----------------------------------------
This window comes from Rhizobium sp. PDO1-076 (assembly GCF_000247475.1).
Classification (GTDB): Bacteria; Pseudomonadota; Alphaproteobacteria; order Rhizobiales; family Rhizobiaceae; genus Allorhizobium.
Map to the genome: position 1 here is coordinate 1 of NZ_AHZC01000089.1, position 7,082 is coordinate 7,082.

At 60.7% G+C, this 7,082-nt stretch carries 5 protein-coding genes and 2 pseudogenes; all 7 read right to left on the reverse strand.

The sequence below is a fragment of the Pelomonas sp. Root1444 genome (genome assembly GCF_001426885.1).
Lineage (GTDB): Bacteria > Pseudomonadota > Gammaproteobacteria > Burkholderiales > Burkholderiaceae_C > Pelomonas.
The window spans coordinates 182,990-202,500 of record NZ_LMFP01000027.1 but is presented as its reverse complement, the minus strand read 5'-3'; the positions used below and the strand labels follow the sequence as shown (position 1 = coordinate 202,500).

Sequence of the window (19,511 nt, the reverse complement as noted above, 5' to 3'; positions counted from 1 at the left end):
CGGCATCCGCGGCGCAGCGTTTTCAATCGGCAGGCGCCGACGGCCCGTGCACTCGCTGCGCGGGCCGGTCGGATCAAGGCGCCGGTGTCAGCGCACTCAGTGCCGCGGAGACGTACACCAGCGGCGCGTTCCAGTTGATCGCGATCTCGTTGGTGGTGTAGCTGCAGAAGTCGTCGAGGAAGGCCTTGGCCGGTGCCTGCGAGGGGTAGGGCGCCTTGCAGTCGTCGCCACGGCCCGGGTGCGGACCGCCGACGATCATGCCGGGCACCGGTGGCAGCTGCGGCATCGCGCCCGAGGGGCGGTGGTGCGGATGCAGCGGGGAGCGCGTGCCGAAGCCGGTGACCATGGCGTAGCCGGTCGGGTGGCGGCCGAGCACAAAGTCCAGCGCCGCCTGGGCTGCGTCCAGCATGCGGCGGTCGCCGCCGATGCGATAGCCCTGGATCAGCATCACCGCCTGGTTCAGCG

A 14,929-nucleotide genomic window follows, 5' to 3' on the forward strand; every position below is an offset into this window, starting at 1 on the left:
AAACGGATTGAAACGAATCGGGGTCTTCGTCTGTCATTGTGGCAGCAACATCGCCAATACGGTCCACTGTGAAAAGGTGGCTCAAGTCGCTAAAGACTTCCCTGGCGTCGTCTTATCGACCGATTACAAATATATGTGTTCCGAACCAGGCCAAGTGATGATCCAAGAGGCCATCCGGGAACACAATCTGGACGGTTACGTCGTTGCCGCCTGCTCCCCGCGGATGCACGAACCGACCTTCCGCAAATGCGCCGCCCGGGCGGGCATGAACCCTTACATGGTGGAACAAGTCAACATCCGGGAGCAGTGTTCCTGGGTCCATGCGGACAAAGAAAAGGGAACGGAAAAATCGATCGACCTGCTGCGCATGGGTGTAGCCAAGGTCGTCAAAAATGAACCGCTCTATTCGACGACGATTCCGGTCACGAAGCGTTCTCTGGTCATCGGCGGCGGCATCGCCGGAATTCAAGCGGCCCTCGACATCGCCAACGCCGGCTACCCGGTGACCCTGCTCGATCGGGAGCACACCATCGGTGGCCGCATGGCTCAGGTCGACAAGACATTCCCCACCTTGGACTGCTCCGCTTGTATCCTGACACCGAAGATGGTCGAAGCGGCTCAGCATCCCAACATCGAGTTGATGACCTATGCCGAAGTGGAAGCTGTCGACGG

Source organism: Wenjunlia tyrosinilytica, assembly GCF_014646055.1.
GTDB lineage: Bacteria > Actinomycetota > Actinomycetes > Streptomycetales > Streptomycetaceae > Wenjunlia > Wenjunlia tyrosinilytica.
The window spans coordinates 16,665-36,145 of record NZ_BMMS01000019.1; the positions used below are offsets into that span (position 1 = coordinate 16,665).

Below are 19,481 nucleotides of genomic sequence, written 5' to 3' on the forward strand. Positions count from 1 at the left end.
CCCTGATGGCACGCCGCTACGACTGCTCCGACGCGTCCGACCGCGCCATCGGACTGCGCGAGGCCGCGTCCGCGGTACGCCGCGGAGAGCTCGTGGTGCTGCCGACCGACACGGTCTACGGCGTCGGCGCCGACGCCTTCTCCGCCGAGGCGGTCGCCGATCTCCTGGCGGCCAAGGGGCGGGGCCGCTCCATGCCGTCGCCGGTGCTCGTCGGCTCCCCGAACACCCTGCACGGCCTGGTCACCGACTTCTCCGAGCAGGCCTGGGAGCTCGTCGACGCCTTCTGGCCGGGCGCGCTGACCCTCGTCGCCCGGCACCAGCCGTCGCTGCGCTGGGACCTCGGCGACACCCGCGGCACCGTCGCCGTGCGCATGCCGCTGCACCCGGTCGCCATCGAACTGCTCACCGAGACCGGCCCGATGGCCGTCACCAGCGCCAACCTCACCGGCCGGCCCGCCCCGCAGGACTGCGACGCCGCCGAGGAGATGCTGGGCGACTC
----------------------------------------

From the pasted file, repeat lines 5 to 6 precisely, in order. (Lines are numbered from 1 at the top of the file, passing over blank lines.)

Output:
The sequence below is a fragment of the Pelomonas sp. Root1444 genome (genome assembly GCF_001426885.1).
Lineage (GTDB): Bacteria > Pseudomonadota > Gammaproteobacteria > Burkholderiales > Burkholderiaceae_C > Pelomonas.